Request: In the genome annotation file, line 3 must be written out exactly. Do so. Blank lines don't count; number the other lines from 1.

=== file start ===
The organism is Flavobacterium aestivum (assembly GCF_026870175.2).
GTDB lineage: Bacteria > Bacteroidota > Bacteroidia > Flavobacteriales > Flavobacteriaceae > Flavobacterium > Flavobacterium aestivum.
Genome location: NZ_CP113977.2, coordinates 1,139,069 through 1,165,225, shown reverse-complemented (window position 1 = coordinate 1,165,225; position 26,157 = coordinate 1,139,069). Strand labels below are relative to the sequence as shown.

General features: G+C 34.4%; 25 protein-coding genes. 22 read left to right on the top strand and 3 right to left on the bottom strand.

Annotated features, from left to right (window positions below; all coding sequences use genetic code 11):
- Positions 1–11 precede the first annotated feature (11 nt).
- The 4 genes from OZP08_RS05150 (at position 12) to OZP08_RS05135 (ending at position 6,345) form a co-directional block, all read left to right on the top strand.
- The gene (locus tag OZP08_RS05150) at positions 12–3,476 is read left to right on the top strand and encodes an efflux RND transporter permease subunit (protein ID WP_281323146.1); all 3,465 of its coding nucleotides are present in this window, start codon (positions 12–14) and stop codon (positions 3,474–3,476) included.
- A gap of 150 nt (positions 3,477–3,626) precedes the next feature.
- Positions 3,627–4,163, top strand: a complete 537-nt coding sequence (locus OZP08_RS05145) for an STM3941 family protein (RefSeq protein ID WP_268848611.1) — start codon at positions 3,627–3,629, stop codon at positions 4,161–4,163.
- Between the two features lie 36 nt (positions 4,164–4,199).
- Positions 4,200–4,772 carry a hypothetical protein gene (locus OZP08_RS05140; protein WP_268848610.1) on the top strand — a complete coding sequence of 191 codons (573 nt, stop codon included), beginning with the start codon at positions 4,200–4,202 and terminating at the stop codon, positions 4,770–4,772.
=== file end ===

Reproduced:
Genome location: NZ_CP113977.2, coordinates 1,139,069 through 1,165,225, shown reverse-complemented (window position 1 = coordinate 1,165,225; position 26,157 = coordinate 1,139,069). Strand labels below are relative to the sequence as shown.